On January 14, 1954, a confidential letter was passed on to the French Civil Controller of Morocco’s southern Chaouia region by a subordinate. It noted that a certain qaʾid (tribal governor) by the name of “Saghir” had brought it to his attention that a number of records recently played on Radio Maroc had “made allusion to the exile of the ex-sultan.” Given the political climate, this was a particularly grave problem. Months earlier, in a dramatic showdown, the French Residency, in cooperation with the Glaoui Pasha, had removed Sultan Mohamed ben Youssef from the throne and cast him into exile. The shortsighted move had once again brought Moroccans together. Tensions across the country ran high. The march to independence was gathering steam.
While at least three offending discs making “allusion to the exile of the ex-sultan” had made their way onto Moroccan radio, one seemed to merit special attention. Perhaps it was because it was so catchy. At some point, the qaʾid must have hummed a line to a bureaucrat in the Civil Controller’s office. It was transcribed as “El habib diali fain houa” (my friend where is he). The song in question was known variously at the time as “Ayli Ayli,” “Hbibi diyali,” and “Sidi Hbibi.” Today, it has been covered by just about everyone: from Moroccan R&B and funk artist Vigon to French-Spanish singer Manu Chao.
By February 1955, Saghir’s intelligence tip had worked its way up the ladder. Political Affairs, for example, now possessed a summary of the original letter, as well as new information gleaned along the way. On February 15, 1955, it was concluded that at least three versions of “Hbibi diyali” by three different artists were being distributed in Morocco. The record censor’s office determined the following: “that of Albert Suissa contains political allusions.” On February 23 1955, the Moroccan Jewish artist was brought to the attention of Captain Levaique, Director of General Information Services. He was informed that if he wanted to intercede with Suissa’s “Ayli Ayli,” released on the Olympia label and bearing issue numbers 1005 and 1006, he would need to act quickly. Indeed, Mr. Azoulay-Elmaleh, who ran the Olympia label out of his brick and mortar store on Rue de Mazagan in Casablanca, wrote to Captain Levaique that he had official authorization to distribute the Suissa records. Furthermore, he added that 935 copies of “Ayli Ayli,” pressed by the Radium label in Paris, were to arrive at port in the coming days. As for what happened next, the archives go completely silent.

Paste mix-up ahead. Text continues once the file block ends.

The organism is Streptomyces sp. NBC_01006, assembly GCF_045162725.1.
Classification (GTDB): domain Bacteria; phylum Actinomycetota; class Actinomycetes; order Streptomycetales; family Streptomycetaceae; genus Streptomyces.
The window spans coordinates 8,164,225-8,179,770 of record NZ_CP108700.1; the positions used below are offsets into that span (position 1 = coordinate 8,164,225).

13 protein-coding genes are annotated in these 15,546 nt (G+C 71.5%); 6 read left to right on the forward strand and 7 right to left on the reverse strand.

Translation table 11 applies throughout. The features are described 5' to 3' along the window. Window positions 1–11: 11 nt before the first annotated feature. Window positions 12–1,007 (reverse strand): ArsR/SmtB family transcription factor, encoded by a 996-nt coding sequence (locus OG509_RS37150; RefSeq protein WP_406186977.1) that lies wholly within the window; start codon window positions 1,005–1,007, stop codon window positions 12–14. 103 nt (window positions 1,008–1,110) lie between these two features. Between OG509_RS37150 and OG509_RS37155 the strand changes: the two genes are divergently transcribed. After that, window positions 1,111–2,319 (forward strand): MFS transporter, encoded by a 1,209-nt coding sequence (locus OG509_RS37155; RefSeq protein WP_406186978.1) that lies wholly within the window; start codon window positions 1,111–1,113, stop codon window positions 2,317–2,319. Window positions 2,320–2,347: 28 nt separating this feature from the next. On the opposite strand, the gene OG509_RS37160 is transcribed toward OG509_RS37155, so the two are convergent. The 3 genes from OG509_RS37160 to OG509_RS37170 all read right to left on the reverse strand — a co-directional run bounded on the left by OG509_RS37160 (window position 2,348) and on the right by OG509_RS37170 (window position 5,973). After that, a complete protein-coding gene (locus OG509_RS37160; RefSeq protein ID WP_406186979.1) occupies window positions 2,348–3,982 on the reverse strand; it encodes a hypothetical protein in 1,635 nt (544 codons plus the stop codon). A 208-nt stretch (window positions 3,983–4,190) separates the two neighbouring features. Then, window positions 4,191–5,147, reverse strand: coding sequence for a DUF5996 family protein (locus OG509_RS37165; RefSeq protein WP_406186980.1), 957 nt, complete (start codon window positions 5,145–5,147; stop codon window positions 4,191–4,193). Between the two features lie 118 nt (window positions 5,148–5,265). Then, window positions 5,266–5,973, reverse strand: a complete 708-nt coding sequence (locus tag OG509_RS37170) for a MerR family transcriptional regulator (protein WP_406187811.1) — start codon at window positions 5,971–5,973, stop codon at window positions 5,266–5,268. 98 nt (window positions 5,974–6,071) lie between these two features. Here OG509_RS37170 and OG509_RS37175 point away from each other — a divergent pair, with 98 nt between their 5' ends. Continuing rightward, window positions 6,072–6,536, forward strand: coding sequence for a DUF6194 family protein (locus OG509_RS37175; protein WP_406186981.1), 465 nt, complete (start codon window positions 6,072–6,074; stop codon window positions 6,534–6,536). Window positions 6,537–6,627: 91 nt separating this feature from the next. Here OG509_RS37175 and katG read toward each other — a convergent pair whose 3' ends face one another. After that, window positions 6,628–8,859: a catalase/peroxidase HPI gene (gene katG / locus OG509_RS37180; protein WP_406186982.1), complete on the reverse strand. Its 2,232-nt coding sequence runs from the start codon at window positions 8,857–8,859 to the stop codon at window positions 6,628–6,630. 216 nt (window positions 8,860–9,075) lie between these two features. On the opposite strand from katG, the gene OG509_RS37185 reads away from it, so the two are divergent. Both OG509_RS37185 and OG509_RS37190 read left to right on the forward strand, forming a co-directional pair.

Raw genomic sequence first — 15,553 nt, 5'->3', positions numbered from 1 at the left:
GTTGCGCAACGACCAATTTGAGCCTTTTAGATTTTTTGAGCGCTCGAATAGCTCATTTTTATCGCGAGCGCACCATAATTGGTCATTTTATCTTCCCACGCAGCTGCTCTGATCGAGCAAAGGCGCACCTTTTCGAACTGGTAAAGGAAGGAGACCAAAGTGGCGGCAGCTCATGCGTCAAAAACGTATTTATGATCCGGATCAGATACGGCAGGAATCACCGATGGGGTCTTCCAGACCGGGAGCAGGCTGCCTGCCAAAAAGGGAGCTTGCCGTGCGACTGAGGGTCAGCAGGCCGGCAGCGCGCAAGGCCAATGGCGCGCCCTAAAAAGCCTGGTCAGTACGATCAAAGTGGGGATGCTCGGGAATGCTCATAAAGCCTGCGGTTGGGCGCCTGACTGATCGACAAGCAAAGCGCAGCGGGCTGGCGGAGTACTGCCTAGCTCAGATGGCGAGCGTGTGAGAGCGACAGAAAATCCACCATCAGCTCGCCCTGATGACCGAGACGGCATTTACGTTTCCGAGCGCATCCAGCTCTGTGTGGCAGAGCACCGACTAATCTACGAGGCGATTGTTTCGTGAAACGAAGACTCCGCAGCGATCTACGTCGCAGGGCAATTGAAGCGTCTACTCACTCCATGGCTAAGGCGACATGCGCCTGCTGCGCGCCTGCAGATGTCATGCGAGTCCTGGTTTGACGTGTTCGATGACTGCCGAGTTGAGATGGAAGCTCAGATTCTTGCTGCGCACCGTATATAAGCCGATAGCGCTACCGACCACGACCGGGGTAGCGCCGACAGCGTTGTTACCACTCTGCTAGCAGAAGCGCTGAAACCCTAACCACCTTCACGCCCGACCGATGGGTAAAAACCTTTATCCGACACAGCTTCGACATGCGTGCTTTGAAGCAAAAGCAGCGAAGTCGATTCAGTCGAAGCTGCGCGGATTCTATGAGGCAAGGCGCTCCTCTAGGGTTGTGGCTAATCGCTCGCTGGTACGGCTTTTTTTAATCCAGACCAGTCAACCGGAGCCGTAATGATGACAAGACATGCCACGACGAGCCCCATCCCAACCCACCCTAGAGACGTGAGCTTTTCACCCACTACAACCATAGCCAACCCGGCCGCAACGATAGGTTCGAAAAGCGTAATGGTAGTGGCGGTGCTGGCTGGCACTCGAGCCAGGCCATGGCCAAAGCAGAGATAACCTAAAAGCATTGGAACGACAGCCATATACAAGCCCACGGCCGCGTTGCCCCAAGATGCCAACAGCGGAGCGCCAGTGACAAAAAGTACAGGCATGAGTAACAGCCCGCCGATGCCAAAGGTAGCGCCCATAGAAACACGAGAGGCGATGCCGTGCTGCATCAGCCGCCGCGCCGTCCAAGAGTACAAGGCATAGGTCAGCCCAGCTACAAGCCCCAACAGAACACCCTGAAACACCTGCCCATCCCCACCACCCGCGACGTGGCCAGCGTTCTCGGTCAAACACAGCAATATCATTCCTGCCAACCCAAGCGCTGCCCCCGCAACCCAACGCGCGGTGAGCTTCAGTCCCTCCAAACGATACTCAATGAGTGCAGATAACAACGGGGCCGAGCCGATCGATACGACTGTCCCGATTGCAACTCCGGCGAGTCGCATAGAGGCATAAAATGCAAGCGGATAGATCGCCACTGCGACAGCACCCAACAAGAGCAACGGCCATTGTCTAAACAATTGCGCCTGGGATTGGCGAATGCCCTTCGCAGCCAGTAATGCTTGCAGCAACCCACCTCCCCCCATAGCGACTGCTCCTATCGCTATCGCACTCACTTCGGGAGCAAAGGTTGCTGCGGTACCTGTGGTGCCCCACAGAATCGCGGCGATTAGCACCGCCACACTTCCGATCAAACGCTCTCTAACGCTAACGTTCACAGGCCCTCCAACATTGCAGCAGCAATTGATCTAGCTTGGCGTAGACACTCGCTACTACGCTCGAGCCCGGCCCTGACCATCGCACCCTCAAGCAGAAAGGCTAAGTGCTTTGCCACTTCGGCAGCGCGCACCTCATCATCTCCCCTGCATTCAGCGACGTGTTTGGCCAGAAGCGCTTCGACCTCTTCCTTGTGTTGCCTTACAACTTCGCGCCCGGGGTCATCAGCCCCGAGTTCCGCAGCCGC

Whatever the fate of those discs was in February 1955, we can presume that Suissa’s record traveled widely and was widely popular (despite what seems like a slight tape problem on the recording). Originally released at the end of 1954, Azoulay-Elmaleh, operator of a small, independent Moroccan record label, had ordered another thousand copies of “Ayli Ayli” just months after it first hit the market. We have heard from Suissa before on this site but have not yet thought of him in nationalist terms. On “Ayli Ayli,” we hear him asking “my love, where is he?” in the shadow of the disappearance of the beloved Sultan Mohamed ben Youssef. Over the next two years, Suissa’s support for the monarch would grow more strident. The same was true for any number of Jewish musicians who remained in Morocco through the earliest years of decolonization.
Title: Ayli Ayli / ايلي ايلي [Sides 1-2]
Artist: Albert Suissa
Issue Number: 1005/1006
Matrix Number: LSP 5257/5258
Date of Pressing: end of 1954
 Christopher Silver, “Listening to the Past: Music as a Source for the Study of North African Jews,” solicited contribution to “Jews of Morocco and the Maghreb: History and Historiography,” ed., Aomar Boum, Jessica Marglin, Khalid Ben-Srhir, and Mohammed Kenbib, special issue of Hespéris-Tamuda, vol. L1, 2016, 244. (https://www.academia.edu/36013037/Listening_to_the_Past_Music_as_a_Source_for_the_Study_of_North_African_Jews).
 On the nationalism and nationalist music of Moroccan Jewish superstar Samy Elmaghribi, see Christopher Silver, THE SOUNDS OF NATIONALISM: MUSIC, MOROCCANISM, AND THE MAKING OF SAMY ELMAGHRIBI, International Journal of Middle East Studies (2020), 1-25, doi:10.1017/S0020743819000941. (https://www.cambridge.org/core/journals/international-journal-of-middle-east-studies/article/sounds-of-nationalism-music-moroccanism-and-the-making-of-samy-elmaghribi/DEA0FA05DCEE3C8474753BF75F969B11).